In Summary
  • The views of Mount Kenya are stunning, the density of wildlife is high, and there are accommodation options to suit most budgets.
  • Ewaso is one of five campsites in the conservancy, and most of the others are also on the banks of Ewaso Nyiro River.

In many ways, Ol Pejeta is the ideal destination for a weekend safari out of Nairobi.

The drive is manageable – short enough for a one-night stay, and with plenty of good breakfast spots along the way.

The views of Mount Kenya are stunning, the density of wildlife is high, and there are accommodation options to suit most budgets.

So, it was an obvious choice for my fiancée and I last weekend when we hosted a friend of ours from New Jersey.

In contrast to my previous visit in April, the conservancy was green and brimming with life.

From the winding, dense stretch of road after the Rongai Gate, we emerged to an idyllic scene at the marsh by the chimpanzee sanctuary.

With a flock of egrets picking off insects at their feet, a large herd of elephants grazed peacefully in the tall grass.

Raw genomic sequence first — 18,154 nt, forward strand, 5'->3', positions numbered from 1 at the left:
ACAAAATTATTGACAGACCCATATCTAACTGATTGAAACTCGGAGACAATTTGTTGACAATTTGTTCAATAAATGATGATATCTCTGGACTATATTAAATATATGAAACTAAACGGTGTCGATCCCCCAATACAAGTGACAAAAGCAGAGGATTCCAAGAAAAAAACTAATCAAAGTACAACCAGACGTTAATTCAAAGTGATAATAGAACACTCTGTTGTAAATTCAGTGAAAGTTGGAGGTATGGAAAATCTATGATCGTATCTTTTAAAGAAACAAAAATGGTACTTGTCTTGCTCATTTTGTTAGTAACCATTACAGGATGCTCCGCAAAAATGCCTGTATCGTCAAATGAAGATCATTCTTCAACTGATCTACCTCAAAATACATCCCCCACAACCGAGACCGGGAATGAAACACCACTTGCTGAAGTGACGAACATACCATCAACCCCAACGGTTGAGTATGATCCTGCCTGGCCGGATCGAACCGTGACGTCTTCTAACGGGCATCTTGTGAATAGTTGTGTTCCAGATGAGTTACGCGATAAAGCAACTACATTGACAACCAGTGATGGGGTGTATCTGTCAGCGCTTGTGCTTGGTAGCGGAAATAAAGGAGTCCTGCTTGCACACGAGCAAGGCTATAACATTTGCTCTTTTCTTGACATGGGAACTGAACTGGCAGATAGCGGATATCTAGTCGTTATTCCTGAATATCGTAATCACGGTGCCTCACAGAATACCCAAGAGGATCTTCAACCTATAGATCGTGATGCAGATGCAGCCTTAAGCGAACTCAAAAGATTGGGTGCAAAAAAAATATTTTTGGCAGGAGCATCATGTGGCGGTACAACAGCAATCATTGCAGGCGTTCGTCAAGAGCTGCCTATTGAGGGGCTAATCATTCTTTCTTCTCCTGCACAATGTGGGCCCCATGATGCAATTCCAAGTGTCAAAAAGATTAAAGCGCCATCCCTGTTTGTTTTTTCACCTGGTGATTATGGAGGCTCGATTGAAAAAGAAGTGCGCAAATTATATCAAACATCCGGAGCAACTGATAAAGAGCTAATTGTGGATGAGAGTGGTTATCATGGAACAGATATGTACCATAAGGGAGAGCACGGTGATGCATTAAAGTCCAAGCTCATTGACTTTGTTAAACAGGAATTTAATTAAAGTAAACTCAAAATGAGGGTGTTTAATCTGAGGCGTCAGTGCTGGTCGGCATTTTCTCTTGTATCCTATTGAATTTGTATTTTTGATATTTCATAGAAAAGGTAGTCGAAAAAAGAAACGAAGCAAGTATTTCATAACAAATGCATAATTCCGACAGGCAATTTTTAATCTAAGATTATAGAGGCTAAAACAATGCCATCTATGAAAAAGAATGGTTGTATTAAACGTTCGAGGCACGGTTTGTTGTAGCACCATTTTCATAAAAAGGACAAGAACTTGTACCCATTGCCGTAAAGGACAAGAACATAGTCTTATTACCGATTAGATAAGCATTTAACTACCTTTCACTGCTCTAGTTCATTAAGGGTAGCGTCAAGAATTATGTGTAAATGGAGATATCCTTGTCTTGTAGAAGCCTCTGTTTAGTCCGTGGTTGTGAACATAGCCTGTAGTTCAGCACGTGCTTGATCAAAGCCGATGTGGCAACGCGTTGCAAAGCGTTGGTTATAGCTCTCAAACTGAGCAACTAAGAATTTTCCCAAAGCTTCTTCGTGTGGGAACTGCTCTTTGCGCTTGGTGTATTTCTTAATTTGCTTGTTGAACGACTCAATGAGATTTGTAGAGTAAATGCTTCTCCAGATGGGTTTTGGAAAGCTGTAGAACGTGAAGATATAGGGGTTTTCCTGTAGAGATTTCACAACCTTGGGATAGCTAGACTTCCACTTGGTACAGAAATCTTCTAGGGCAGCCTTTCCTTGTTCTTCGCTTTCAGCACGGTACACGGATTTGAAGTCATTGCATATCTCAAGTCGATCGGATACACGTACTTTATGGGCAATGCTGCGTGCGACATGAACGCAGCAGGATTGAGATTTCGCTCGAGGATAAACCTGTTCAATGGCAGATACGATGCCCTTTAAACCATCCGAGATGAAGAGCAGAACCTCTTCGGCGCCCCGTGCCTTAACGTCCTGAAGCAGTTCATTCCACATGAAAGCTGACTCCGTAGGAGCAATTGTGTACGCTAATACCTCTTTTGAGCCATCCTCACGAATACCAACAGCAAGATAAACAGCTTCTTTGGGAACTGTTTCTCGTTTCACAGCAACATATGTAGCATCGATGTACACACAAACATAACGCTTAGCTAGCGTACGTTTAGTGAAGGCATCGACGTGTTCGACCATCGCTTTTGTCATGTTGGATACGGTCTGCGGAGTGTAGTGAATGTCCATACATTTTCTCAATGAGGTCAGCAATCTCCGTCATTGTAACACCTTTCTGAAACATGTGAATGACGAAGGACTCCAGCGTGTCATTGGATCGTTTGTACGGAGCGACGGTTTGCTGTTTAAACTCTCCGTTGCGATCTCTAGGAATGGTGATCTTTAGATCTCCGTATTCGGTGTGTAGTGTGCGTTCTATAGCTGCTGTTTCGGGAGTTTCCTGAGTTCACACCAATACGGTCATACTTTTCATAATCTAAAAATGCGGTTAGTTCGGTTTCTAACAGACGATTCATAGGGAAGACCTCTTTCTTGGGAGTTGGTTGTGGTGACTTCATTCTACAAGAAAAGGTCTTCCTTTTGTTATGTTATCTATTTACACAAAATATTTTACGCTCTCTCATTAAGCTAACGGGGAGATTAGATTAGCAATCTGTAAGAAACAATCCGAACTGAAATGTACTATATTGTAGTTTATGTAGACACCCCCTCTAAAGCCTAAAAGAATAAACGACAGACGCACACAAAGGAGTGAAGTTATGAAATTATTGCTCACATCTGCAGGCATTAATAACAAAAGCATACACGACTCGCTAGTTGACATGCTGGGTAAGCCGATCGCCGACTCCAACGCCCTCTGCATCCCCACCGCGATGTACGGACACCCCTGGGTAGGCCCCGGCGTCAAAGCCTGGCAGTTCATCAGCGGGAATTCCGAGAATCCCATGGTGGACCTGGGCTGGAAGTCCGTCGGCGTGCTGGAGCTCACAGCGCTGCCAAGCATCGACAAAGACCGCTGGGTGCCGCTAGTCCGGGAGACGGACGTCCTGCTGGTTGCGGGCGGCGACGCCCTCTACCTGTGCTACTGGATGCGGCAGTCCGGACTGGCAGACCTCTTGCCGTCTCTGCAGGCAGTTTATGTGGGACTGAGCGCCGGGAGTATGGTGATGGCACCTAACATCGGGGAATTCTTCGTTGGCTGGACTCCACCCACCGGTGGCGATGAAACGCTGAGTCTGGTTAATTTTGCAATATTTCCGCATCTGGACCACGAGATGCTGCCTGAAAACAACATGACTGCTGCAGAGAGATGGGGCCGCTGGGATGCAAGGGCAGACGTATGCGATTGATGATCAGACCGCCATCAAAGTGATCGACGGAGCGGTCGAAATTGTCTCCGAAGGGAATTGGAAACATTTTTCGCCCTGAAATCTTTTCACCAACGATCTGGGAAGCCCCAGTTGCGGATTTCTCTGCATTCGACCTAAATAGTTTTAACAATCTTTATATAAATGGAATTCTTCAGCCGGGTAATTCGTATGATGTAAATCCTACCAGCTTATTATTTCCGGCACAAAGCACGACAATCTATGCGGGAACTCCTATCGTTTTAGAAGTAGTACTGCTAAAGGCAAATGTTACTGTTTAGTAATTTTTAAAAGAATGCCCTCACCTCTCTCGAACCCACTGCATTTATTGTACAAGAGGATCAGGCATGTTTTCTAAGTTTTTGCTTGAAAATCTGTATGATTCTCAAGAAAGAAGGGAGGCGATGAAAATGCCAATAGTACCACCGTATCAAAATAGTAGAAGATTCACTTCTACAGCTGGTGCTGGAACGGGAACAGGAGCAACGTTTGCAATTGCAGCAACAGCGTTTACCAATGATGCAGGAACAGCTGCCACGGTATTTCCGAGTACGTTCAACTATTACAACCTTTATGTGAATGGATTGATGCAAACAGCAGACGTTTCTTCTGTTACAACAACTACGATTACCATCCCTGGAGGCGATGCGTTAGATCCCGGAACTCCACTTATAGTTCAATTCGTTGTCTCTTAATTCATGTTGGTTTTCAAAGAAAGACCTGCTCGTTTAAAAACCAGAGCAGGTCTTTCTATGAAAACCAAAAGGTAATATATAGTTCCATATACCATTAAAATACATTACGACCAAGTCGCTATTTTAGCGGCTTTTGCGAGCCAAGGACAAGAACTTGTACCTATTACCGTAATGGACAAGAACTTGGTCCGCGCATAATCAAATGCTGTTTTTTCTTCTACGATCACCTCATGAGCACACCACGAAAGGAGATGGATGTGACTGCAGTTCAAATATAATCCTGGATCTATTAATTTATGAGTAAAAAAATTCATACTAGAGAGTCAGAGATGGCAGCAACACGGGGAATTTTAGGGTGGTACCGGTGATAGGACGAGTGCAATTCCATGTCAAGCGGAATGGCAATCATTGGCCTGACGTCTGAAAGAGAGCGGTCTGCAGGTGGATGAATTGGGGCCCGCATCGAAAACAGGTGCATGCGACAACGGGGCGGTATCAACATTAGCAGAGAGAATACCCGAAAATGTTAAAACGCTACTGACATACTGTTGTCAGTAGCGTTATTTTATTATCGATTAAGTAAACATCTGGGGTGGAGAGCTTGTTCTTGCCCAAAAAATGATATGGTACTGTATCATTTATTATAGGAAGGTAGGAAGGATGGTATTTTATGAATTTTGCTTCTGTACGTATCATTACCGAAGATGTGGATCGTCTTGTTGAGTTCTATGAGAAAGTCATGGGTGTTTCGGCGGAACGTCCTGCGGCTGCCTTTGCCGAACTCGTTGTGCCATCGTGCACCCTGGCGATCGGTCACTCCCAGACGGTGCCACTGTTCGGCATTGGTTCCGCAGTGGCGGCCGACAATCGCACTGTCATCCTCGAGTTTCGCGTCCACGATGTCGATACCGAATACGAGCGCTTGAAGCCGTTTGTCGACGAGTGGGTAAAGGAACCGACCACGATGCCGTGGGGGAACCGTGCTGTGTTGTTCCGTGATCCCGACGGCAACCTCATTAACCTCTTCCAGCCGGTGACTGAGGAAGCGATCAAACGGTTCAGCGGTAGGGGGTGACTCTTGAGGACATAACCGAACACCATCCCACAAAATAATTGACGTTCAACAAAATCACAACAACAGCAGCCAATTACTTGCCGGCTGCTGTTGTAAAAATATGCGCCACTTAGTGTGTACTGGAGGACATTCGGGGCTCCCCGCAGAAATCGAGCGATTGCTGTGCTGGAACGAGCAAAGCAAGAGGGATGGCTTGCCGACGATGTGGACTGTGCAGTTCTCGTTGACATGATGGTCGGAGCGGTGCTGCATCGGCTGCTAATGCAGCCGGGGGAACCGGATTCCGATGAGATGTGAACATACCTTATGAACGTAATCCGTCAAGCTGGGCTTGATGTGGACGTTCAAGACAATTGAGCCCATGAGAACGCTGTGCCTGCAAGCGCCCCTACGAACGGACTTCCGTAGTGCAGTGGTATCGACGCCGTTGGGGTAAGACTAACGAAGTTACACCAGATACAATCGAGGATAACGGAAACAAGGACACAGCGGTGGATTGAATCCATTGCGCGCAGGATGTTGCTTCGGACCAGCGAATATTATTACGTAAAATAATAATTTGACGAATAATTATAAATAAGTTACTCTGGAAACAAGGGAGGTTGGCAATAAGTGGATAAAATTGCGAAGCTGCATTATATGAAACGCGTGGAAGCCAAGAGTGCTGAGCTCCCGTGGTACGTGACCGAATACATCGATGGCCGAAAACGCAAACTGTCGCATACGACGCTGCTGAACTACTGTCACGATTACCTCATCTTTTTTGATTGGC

One of the many young calves in the group, not familiar yet with the hierarchy of the herd, flared its little ears out and squared up to an unbothered old bull.

CAMPING

In the heart of the marsh, a harem of waterbucks cooled their thick bronze coats from the midday heat, and a herd of buffaloes wallowed nearby.

We then crossed the “Elephant Bridge” over the chocolate-brown Ewaso Nyiro River, and headed for lunch at our campsite.

Another reason why we opted to take our guest to Ol Pejeta was for the experience of camping in an area completely open to wildlife.

So, I was a bit disappointed to find that the campsite I had booked had been fenced within a large “exclusion zone”.

A small sign on the electric fence explained what this was all about: the exclusion zone had been established as part of a habitat recovery programme, to allow for the recovery of riverine vegetation damaged mainly by elephants.

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